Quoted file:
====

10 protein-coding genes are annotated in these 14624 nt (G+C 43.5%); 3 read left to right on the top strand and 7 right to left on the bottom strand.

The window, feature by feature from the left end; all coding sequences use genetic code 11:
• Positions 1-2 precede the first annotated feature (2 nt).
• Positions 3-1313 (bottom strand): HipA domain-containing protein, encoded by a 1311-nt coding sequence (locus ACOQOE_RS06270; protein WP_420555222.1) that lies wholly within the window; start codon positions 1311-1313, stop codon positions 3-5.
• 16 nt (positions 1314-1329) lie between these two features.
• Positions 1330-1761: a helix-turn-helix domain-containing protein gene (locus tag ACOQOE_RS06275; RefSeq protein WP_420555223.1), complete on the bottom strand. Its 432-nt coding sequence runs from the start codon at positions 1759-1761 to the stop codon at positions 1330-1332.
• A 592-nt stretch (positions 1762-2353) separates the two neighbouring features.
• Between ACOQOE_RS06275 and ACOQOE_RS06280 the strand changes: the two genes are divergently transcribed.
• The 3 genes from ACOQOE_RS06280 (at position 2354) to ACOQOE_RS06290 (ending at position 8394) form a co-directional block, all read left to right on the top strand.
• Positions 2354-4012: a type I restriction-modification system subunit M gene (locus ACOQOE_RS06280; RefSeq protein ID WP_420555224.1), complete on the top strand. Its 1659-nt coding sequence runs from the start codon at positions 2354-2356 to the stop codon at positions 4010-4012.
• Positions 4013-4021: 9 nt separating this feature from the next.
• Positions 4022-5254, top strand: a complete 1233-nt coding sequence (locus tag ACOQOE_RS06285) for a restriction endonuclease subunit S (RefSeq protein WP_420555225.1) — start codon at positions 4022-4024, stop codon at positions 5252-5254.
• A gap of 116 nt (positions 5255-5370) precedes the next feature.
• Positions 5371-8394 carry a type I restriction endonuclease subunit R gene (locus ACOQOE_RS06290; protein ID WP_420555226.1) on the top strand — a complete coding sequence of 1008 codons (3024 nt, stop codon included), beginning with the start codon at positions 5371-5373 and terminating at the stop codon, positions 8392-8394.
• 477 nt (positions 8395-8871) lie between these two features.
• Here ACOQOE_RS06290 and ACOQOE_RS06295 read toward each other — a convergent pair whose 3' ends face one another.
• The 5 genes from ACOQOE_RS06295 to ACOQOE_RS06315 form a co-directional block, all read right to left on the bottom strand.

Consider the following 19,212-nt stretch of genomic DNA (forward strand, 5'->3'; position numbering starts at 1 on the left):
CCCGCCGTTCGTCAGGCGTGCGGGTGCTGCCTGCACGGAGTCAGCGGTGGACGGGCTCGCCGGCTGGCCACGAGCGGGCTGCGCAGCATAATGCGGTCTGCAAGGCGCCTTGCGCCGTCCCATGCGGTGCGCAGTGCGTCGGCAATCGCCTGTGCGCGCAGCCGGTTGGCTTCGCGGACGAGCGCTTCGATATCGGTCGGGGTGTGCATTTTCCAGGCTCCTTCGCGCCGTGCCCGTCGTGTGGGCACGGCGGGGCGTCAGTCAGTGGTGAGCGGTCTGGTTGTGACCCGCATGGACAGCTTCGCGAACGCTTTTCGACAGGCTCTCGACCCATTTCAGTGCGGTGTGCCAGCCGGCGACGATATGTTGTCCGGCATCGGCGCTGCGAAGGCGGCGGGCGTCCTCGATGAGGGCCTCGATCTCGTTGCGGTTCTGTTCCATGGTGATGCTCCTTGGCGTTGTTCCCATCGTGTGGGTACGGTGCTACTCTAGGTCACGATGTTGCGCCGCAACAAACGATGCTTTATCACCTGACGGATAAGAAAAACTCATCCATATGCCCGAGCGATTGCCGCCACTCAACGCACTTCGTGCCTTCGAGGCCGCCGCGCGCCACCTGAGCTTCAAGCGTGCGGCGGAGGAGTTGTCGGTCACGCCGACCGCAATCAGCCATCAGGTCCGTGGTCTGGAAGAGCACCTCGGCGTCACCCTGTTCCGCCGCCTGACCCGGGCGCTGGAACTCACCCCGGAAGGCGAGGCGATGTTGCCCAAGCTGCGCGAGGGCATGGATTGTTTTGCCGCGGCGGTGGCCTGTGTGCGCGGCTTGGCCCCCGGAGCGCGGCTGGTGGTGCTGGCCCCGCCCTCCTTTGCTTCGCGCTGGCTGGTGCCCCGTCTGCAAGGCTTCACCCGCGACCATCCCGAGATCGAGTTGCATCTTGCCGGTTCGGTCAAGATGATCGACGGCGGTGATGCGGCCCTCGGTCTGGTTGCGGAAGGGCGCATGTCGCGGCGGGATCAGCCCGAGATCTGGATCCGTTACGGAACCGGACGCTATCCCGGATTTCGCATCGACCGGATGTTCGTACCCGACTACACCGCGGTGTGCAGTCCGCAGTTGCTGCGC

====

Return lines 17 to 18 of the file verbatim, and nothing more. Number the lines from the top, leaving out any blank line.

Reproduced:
• The 5 genes from ACOQOE_RS06295 to ACOQOE_RS06315 form a co-directional block, all read right to left on the bottom strand.

Consider the following 19,212-nt stretch of genomic DNA (forward strand, 5'->3'; position numbering starts at 1 on the left):